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Ball type zone valve or thermo-electric?

RetrosPexRetrosPex Posts: 56Member
Is there any inherent advantage to either traditional ball type zone valves such as Taco, Caleffi, or Honeywell, or the thermo-electric types now being offered by several companies? I'm primarily interested in 3/4" threaded, or Pex A connections. The new Caleffi units like the 676 series look very interesting. I don't know if this style valve is offered by other companies.

Do the Caleffi thermo-actuator heads have the same reliability as heads sold for use with a manifold? They look considerably larger, and hopefully more rugged.



  • RetrosPexRetrosPex Posts: 56Member
    It looks like I posted this in the wrong area. I'll have to avoid reading interesting posts on steam heat......
  • IronmanIronman Posts: 5,084Member
    We prefer the Taco sentry zone valves.
    Bob Boan

    You can choose to do what you want, but you cannot choose the consequences.
  • hot_rodhot_rod Posts: 11,609Member
    Thermo electric are ideal if you want a perfectly quiet, slow acting operation. Up until recently they have been real energy hogs. New low current draw versions 250 mA, draw considerably less juice. You can run 6 or so on a 24 Va transformer.

    Any motorized, or spring return valve will make some noise.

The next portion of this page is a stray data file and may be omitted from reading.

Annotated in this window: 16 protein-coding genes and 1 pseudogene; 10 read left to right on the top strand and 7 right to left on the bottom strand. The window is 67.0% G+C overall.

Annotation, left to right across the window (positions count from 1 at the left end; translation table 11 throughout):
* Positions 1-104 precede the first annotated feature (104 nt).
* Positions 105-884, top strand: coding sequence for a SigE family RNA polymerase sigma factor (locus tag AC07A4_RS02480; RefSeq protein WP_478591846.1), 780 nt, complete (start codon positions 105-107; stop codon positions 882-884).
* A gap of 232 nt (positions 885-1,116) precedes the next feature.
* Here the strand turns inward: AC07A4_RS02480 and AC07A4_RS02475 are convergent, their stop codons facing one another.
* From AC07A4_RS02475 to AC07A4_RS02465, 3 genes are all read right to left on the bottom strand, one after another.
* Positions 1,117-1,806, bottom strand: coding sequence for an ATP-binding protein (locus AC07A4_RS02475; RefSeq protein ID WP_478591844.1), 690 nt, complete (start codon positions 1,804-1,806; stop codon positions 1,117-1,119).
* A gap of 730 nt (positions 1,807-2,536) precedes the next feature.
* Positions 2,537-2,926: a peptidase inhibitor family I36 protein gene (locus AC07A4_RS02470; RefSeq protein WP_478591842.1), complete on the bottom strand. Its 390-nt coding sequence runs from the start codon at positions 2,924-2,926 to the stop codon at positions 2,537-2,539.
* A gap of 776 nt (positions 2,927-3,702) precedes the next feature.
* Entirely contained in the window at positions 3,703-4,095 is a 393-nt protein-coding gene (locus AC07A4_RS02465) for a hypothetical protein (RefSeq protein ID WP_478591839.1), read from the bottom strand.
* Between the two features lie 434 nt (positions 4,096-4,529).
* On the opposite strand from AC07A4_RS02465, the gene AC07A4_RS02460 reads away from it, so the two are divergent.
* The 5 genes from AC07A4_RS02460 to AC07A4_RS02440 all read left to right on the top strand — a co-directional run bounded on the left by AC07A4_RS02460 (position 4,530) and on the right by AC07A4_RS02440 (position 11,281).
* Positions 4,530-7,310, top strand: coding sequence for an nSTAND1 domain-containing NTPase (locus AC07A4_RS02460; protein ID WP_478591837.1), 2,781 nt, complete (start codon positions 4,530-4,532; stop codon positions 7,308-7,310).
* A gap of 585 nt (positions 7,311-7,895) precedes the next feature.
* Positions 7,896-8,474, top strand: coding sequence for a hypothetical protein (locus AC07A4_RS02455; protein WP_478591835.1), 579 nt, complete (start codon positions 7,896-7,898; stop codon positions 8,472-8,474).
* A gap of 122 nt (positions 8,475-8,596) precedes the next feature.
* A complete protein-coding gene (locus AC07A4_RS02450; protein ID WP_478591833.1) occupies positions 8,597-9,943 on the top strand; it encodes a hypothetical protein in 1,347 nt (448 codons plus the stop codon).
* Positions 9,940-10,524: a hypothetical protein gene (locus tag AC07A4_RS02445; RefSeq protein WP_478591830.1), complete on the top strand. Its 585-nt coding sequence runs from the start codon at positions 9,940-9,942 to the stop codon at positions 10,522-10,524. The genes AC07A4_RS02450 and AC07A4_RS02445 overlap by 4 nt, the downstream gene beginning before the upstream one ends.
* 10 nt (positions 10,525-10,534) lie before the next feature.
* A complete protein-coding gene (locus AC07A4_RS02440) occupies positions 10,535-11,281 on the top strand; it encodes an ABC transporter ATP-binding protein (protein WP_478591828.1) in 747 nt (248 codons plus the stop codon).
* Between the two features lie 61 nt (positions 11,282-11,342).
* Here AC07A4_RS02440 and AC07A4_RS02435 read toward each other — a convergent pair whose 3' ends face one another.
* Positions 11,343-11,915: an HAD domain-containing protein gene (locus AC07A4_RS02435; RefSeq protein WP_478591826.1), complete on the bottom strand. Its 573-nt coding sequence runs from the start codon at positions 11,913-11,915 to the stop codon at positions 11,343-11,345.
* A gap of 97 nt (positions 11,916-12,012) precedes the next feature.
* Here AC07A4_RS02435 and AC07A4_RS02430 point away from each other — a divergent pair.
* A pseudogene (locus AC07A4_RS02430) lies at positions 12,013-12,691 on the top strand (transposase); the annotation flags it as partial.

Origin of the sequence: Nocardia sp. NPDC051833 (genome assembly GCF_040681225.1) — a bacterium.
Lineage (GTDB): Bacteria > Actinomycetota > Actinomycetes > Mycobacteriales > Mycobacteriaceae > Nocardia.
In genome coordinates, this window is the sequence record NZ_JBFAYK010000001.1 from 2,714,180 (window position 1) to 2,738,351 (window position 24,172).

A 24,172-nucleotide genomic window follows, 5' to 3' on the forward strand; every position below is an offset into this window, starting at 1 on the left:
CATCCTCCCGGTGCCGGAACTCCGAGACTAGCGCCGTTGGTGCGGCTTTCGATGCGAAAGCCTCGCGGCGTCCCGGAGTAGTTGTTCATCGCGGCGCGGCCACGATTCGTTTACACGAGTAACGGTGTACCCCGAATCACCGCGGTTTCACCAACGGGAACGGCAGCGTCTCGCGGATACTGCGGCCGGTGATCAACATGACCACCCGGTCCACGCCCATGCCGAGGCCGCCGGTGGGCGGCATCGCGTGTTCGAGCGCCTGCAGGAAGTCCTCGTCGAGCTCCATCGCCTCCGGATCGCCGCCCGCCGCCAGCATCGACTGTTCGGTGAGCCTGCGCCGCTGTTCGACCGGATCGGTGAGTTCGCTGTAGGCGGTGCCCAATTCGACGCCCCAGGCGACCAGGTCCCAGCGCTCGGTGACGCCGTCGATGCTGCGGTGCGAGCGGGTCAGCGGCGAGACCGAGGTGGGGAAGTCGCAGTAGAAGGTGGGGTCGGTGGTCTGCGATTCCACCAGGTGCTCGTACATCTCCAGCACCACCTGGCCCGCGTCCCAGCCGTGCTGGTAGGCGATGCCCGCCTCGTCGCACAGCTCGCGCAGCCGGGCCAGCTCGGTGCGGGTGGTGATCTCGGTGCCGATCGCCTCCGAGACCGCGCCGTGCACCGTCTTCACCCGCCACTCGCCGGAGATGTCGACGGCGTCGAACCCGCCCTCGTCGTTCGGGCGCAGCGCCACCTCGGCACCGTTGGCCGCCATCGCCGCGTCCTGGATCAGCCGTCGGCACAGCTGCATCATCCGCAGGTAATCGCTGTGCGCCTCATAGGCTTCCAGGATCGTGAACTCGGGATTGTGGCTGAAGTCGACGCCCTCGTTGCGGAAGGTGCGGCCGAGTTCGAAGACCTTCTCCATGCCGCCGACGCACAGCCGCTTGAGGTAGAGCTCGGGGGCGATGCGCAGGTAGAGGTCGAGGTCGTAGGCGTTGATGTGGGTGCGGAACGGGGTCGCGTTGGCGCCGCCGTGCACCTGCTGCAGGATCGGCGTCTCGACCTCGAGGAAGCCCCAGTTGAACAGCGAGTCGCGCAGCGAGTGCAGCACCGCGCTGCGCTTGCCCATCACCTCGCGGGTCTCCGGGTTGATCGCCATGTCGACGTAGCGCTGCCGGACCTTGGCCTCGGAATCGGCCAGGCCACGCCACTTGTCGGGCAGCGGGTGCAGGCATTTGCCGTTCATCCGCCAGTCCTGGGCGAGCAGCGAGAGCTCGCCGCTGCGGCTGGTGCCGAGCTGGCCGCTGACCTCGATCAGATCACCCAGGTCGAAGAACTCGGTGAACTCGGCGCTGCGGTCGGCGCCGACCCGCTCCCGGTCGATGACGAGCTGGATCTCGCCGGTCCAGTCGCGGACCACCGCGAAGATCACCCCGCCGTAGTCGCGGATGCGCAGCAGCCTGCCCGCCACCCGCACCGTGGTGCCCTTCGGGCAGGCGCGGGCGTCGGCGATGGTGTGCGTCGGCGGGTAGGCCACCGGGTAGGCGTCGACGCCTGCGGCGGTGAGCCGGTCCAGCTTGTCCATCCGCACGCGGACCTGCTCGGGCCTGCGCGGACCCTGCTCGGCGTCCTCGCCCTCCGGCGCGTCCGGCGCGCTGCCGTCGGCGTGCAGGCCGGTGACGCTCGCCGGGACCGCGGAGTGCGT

Bob "hot rod" Rohr
    trainer for Caleffi NA
    The magic is in hydronics, and hydronics is in me
  • RetrosPexRetrosPex Posts: 56Member
    Hot rod: I'm not concerned with noise, or speed. These will be in the basement. Which would you recommend for reliability? I know this is repeating info, but I'm looking at Caleffi, and Cross manifolds for about 12-14 total zones. Combo of underfloor, panel radiators and in slab. Have never used an actuator, or a cast/machined manifold with any kind of flow control. I guess it is fair to say that it is possible I'll solder up copper manifolds, since I have all the material here. That is why I'm looking at these options.

    Frankly, I don't like the looks of TRV's on a radiator. It seems to me that if you are buying a manifold system, it makes sense to make use of the components designed for that system. But, I don't want to be replacing actuators every year or two.

    It sounds like both the Taco and Caleffi zone valves are pretty good. When it comes to thermal actuators I have no clue.

  • hot_rodhot_rod Posts: 11,609Member
    Are you looking for actuators for a manifold, or a stand alone zone valve?